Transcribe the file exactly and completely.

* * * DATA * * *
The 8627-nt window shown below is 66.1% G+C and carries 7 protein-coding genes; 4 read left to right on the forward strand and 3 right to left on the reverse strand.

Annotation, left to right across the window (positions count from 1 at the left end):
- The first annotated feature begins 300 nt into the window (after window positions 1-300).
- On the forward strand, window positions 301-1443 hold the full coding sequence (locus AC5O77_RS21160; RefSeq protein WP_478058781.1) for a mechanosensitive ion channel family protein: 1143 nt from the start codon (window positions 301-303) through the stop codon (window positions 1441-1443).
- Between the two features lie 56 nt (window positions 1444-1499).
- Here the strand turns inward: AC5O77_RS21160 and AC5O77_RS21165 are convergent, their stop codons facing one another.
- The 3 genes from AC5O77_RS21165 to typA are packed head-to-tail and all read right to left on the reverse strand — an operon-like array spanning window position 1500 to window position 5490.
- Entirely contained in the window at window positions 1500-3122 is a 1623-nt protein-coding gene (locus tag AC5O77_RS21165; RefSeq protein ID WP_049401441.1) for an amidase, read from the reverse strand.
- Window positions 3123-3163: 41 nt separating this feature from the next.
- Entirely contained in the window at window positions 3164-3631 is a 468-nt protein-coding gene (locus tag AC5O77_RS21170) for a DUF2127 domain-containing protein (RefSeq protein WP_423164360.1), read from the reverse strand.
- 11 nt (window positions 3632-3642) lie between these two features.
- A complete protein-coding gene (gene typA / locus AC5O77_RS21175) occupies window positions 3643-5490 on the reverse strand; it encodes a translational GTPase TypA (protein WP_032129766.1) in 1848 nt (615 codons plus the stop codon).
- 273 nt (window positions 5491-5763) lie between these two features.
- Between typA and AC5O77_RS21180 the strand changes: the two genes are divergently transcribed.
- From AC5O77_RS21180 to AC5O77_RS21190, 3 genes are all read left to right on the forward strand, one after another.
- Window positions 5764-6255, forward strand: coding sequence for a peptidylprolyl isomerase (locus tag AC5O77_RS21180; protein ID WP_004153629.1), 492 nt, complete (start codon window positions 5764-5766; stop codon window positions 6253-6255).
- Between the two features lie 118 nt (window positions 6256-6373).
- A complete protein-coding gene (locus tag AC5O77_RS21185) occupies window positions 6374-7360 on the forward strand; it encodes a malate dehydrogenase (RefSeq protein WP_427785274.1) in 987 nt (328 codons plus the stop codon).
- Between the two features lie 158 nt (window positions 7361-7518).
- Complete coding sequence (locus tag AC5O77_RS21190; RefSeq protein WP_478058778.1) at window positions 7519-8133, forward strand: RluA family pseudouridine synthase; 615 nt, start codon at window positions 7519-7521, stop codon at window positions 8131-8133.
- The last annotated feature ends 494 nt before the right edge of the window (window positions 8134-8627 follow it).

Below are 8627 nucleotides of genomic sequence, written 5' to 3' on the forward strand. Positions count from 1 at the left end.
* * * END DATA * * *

The 8627-nt window shown below is 66.1% G+C and carries 7 protein-coding genes; 4 read left to right on the forward strand and 3 right to left on the reverse strand.

Annotation, left to right across the window (positions count from 1 at the left end):
- The first annotated feature begins 300 nt into the window (after window positions 1-300).
- On the forward strand, window positions 301-1443 hold the full coding sequence (locus AC5O77_RS21160; RefSeq protein WP_478058781.1) for a mechanosensitive ion channel family protein: 1143 nt from the start codon (window positions 301-303) through the stop codon (window positions 1441-1443).
- Between the two features lie 56 nt (window positions 1444-1499).
- Here the strand turns inward: AC5O77_RS21160 and AC5O77_RS21165 are convergent, their stop codons facing one another.
- The 3 genes from AC5O77_RS21165 to typA are packed head-to-tail and all read right to left on the reverse strand — an operon-like array spanning window position 1500 to window position 5490.
- Entirely contained in the window at window positions 1500-3122 is a 1623-nt protein-coding gene (locus tag AC5O77_RS21165; RefSeq protein ID WP_049401441.1) for an amidase, read from the reverse strand.
- Window positions 3123-3163: 41 nt separating this feature from the next.
- Entirely contained in the window at window positions 3164-3631 is a 468-nt protein-coding gene (locus tag AC5O77_RS21170) for a DUF2127 domain-containing protein (RefSeq protein WP_423164360.1), read from the reverse strand.
- 11 nt (window positions 3632-3642) lie between these two features.
- A complete protein-coding gene (gene typA / locus AC5O77_RS21175) occupies window positions 3643-5490 on the reverse strand; it encodes a translational GTPase TypA (protein WP_032129766.1) in 1848 nt (615 codons plus the stop codon).
- 273 nt (window positions 5491-5763) lie between these two features.
- Between typA and AC5O77_RS21180 the strand changes: the two genes are divergently transcribed.
- From AC5O77_RS21180 to AC5O77_RS21190, 3 genes are all read left to right on the forward strand, one after another.
- Window positions 5764-6255, forward strand: coding sequence for a peptidylprolyl isomerase (locus tag AC5O77_RS21180; protein ID WP_004153629.1), 492 nt, complete (start codon window positions 5764-5766; stop codon window positions 6253-6255).
- Between the two features lie 118 nt (window positions 6256-6373).
- A complete protein-coding gene (locus tag AC5O77_RS21185) occupies window positions 6374-7360 on the forward strand; it encodes a malate dehydrogenase (RefSeq protein WP_427785274.1) in 987 nt (328 codons plus the stop codon).
- Between the two features lie 158 nt (window positions 7361-7518).
- Complete coding sequence (locus tag AC5O77_RS21190; RefSeq protein WP_478058778.1) at window positions 7519-8133, forward strand: RluA family pseudouridine synthase; 615 nt, start codon at window positions 7519-7521, stop codon at window positions 8131-8133.
- The last annotated feature ends 494 nt before the right edge of the window (window positions 8134-8627 follow it).

Below are 8627 nucleotides of genomic sequence, written 5' to 3' on the forward strand. Positions count from 1 at the left end.